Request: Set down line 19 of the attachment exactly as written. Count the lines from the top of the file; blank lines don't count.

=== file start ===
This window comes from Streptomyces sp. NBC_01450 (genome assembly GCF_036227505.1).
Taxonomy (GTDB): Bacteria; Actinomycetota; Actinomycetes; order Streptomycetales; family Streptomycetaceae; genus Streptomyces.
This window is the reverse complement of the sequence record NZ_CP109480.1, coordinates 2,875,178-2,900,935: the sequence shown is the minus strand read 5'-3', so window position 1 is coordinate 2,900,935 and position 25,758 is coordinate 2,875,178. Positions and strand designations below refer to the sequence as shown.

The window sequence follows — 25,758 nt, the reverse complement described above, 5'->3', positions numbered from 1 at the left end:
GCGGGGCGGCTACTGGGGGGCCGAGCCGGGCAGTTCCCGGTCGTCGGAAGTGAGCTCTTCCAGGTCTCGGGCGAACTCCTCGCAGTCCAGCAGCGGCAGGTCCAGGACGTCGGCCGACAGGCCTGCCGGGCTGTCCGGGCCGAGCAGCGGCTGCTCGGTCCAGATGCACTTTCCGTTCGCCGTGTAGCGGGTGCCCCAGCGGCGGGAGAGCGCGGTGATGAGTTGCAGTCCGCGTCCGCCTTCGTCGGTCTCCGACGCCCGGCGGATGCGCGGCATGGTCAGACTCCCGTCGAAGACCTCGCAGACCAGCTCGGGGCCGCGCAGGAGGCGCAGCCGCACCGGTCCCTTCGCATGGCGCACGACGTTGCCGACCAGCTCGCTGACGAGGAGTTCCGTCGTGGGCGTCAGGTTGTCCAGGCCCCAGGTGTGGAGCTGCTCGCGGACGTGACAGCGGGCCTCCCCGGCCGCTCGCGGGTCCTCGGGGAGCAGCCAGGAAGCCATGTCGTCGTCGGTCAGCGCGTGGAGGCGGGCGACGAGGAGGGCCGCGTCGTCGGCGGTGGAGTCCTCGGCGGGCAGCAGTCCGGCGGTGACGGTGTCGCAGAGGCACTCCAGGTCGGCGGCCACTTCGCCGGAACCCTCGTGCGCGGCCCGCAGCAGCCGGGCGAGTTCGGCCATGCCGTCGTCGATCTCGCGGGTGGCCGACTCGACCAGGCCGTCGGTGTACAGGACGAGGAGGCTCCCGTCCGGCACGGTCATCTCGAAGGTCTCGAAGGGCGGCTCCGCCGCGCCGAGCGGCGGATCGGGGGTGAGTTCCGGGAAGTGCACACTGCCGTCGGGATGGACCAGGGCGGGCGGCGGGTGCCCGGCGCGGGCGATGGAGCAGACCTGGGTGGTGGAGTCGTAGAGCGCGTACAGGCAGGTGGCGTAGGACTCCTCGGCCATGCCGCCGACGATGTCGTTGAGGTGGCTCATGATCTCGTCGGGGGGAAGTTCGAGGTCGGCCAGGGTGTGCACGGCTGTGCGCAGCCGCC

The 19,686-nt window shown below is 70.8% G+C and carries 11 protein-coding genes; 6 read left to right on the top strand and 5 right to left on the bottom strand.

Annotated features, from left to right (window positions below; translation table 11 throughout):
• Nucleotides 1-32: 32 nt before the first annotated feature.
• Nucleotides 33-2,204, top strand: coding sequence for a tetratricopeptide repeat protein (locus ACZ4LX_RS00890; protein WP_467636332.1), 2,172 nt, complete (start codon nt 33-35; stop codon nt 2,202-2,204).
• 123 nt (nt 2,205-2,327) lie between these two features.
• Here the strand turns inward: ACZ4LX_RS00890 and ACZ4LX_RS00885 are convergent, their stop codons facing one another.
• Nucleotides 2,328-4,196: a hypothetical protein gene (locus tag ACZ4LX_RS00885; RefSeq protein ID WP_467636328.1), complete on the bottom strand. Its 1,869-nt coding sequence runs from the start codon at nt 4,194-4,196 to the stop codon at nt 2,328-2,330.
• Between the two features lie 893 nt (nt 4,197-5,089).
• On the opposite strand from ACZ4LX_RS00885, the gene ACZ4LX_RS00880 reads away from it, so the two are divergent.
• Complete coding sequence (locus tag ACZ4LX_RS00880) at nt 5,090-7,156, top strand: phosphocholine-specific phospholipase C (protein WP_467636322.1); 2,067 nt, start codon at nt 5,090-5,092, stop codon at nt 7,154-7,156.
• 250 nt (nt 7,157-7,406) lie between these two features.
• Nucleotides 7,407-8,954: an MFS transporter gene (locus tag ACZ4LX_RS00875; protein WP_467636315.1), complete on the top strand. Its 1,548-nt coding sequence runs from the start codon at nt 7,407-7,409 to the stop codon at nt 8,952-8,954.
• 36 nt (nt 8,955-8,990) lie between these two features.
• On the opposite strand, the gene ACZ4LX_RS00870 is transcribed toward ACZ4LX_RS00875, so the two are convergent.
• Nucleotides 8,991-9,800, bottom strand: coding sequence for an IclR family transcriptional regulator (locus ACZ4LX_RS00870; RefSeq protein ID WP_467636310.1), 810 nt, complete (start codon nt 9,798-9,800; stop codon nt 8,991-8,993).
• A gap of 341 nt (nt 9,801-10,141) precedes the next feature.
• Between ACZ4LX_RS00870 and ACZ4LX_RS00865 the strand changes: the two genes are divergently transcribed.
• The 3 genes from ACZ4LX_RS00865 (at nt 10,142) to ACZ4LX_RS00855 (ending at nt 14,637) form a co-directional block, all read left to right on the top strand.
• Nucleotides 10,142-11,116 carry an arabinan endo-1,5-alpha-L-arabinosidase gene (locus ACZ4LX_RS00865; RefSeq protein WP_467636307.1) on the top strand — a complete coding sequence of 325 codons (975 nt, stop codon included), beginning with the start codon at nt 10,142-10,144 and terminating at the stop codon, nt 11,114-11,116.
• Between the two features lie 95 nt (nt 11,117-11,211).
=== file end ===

• On the opposite strand, the gene ACZ4LX_RS00870 is transcribed toward ACZ4LX_RS00875, so the two are convergent.